One bill signed into law this session is a textbook example of persistence, compromise, and how legislation sometimes ends up not too far from what it intended in the first place.Read More »
The man with the gavel insists the change is more superficial than substantive.
“Speaker Adams and I have a very similar record, similar style,” Andy Tobin, R-Paulden, said just minutes after he was officially installed as speaker of the Arizona House of Representatives at a special April 28 meeting.
The final compromise on impact fees contained several big provisions, but it mostly hinged on the definition of “necessary public services” that development fees would be used to pay for.Read More »
Late last year, the city of Mesa won a hard-fought court case over its use of impact fees to pay for cultural facilities, a use that homebuilders and others howled was an egregious abuse of the law allowing municipalities to impose a fee on new development so that growth pays for itself.Read More »
With the legislative session over, Kirk Adams was finally able to do what he’d wanted to do for months, and what some have expected him to do for years: run for Congress.Read More »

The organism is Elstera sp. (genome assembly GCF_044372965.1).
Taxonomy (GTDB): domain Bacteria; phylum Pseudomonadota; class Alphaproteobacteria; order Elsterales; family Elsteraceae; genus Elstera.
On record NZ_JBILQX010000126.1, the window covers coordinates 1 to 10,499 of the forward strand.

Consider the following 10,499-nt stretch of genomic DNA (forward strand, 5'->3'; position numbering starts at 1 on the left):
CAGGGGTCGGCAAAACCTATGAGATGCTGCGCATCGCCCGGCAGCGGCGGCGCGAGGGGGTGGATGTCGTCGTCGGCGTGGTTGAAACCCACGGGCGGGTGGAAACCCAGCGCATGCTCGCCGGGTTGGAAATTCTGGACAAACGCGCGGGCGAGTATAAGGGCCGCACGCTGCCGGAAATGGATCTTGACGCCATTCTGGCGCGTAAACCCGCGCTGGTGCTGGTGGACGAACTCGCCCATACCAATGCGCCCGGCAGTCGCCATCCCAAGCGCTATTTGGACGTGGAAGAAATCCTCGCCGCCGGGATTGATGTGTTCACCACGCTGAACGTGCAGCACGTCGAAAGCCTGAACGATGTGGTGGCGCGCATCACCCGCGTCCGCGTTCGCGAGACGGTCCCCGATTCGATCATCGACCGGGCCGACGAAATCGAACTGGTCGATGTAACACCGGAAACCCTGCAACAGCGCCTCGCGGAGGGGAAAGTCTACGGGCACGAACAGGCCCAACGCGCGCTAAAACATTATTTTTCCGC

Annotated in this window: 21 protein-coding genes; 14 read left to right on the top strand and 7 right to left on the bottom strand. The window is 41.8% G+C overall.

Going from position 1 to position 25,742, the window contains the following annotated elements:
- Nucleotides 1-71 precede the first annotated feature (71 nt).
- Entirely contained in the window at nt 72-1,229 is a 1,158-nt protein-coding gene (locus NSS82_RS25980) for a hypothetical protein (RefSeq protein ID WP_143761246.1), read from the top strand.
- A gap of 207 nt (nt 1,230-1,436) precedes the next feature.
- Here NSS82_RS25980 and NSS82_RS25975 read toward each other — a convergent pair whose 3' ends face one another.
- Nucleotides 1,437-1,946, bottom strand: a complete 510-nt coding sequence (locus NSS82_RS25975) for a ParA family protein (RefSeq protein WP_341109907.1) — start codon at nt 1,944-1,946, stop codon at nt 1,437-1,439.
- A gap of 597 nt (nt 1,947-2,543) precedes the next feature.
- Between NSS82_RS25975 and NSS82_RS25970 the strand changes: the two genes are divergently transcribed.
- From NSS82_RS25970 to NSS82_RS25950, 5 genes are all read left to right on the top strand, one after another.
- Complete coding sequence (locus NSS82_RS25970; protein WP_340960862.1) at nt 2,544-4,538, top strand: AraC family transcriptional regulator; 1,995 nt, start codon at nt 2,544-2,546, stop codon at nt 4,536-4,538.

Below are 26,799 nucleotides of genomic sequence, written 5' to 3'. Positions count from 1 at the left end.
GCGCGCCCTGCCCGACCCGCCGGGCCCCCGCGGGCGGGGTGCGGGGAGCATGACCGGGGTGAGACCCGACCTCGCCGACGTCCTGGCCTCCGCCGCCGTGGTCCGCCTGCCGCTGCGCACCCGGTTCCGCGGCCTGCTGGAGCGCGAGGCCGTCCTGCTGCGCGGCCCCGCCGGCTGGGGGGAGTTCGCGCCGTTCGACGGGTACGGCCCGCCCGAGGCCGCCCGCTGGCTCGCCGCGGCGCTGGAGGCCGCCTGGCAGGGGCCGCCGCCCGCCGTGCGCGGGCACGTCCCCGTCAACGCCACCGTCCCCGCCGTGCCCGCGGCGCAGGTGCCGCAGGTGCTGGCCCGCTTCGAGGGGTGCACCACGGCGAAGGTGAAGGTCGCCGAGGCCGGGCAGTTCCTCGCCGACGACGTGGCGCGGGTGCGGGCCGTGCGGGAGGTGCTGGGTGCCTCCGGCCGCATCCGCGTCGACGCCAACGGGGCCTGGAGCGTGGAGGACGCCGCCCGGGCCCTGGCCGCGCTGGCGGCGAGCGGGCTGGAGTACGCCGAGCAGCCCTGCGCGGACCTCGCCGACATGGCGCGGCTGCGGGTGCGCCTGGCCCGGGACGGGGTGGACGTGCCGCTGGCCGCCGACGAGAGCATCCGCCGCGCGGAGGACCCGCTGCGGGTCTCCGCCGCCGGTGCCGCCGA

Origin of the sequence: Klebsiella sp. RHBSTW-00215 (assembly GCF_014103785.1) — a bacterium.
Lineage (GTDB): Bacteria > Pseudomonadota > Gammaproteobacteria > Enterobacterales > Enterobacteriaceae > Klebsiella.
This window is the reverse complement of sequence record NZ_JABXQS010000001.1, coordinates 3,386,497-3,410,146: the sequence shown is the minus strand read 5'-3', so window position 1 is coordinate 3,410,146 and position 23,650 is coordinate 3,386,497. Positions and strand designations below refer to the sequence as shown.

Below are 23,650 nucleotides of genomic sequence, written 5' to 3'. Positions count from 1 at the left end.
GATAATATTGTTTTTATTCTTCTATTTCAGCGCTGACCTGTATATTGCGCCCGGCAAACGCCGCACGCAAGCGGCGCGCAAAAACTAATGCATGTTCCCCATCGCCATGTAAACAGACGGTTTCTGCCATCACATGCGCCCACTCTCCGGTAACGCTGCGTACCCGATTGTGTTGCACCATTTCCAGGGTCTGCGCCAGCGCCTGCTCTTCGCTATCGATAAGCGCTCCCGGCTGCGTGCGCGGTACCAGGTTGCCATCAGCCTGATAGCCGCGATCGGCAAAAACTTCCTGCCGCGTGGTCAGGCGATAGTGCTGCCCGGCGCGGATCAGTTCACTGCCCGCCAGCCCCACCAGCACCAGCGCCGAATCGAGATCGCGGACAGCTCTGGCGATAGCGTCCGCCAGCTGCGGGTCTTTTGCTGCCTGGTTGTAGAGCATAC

This morning, the House Republicans chose their new leadership as former speaker Kirk Adams, R-Mesa, resigned in order to launch his bid for Congress.Read More »
Andy Tobin has been unanimously elected to be the new speaker of the Arizona House of Representatives as the former speaker.
He replaces Kirk Adams, who stepped down as speaker in advance of his resignation from the Legislature. Adams and his aides have not said why he is leaving, but he is widely expected to run for Congress.
It’s a near certainty that House Majority Leader Andy Tobin will be elevated to speaker of the House when lawmakers gather for an emergency session to replace outgoing House Speaker Kirk Adams.Read More »
House members will be coming to the floor Thursday to elect a new speaker as Kirk Adams, R-Mesa,will be soon stepping down from his position.Read More »
A pair of Republican lawmakers was on the defense yesterday after bloggers began weaving a tale of conspiracy, alleging a piece of real estate legislation was killed in exchange for a lawsuit against one of the lawmakers being settled.
But according to the two lawmakers, the issue is an overblown case of coincidence and ignorance about the mechanics of how bills move through the Legislature.